9.. Relatedly, the forum-shopping concern is diminished simply because successive litigation is less common than litigation in the first instance; there are many factors that go into a decision tofile a second lawsuit, and we doubt that a decision to apply federal preclusion law will substantially alter the relevant incentives. In this case, Paramount was not even the initial plaintiff in the pre-PAC lawsuits; in a real sense, Paramount had very little choice over those fora, even though it filed counterclaims and cross-claims.
10.. We need not resolve here whether particular aspects of preclusion, such as privity, are "substantive" and are governed by state law. Cf. Lubrizol Corp. v. Exxon Corp., 929 F.2d 960, 962 n.2 (3d Cir. 1991).
11.. We doubt that such a claim would be meritorious in any event. The preclusion inquiry in this case is essentially identical to the question whether Paramount's tort claims were compulsory in any of the earlier lawsuits. See Publicis Communication v. True North Communications Inc., 132 F.3d 363, 365 (7th Cir. 1997). There is no compulsory cross-claim rule in the federal system, see Wolfe v. Safecard Servs., 873 F. Supp. 648, 649 (S.D. Fla. 1995), and therefore the Trump suit clearly does not preclude this suit. The Kent suit raises a somewhat trickier issue, because Paramount and the Agusta defendants filed cross-claims for contribution and indemnification against one another in that case. Arguably, the filing of a cross-claim makes parties "opposing parties" within the meaning of Federal Rule of Civil Procedure 13. See Schwab v. Erie Lackawanna R.R. Co., 438 F.2d 62, 66 (3d Cir. 1971) (dicta). A conversion into "opposing party" status would imply that, although cross-claims are never compulsory in themselves, the filing of one cross-claim would trigger duties on both sides to file all claims that were compulsory under Rule 13(a). However, we suspect that a compulsory cross-claim rule would be limited to situations in which the initial cross-claim included a substantive claim, as opposed to claims for contribution and indemnity, in order to avoid needless complication of litigation. See Hall v. General Motors Corp., 647 F.2d 175, 184 (D.C. Cir. 1980); Rainbow Mgmt. Group, Ltd. v. Atlantis Submarines Hawai'i, L.P., 158 F.R.D. 656, 660 (D. Haw. 1994) (cited in 6 Wright et al., Federal Practice & Procedure § 1404, at 2 (Supp. 1997), for the proposition that filing one cross-claim turns coparties into opposing parties). But see Kane v. Magna Mixer Co., 71 F.3d 555, 562 (6th Cir. 1995) (holding that indemnity claims trigger the compulsory cross-claim rule). Thus, the cross-claims for contribution and indemnity in Kent would not likely bar the present litigation. FSQ, in which AAC filed a third-party complaint against Paramount, raises the specter of an omitted compulsory counterclaim that would preclude the present suit. However, we are inclined to think that the releases in FSQ, which specifically excluded the PAC claims, would operate as a waiver of a preclusion defense. See Publicis, 132 F.3d at 366; cf. Bristol Farmers Market & Auction Co. v. Arlen Realty & Devel. Corp., 589 F.2d 1214, 1220-21 (3d Cir. 1978) (parties are not precluded from arbitrating claims that would normally be precluded by the compulsory counterclaim rule if they have agreed to arbitrate those claims); Restatement (Second) of Judgments § 26(1)(a) (providing that parties may agree "in terms or in effect" that a plaintiff may split a claim).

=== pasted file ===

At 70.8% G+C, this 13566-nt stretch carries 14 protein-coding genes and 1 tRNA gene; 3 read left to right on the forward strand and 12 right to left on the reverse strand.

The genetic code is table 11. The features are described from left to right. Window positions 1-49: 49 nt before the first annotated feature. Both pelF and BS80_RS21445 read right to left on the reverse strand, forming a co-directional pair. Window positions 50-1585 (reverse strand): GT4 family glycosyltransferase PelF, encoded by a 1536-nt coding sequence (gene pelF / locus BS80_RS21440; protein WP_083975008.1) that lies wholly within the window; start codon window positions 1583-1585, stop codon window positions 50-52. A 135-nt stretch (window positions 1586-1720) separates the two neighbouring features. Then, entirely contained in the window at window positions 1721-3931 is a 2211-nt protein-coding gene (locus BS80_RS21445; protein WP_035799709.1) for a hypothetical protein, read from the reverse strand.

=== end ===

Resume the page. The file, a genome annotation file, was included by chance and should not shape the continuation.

12.. Paramount asserted a hodgepodge of equitable defenses, which the court held inapplicable to AAC's counterclaims. Estoppel, for example, requires material misrepresentation, reasonable reliance, and resulting damage. See Greenberg v. Tomlin, 816 F. Supp. 1039, 1055 (E.D. Pa. 1993). The District Court found no evidence of misrepresentation. As for unclean hands, that defense applies when the party seeking relief is guilty of fraud, unconscionable conduct, or bad faith directly related to the matter at issue that injures the other party and affects the balance of equities. See Equibank v. Adle, Inc., 595 A.2d 1284, 1287 (Pa. Super. Ct. 1991). However, Paramount does not allege that the invoices that are the subject of the counterclaim deal with services that were negligently provided, nor would a vibration problem in one helicopter be enough to establish the defense. Furthermore, the court found no evidence of unconscionability or that the contract was against public policy. The equitable defenses are essentially conclusory and we think that the District Court was correct to reject them.
13.. If there was a new contract, Paramount further argues, the statute of limitations has run on it, because the counterclaim was never amended to include the new contract. Because we conclude that there was no new contract, we need not resolve this issue.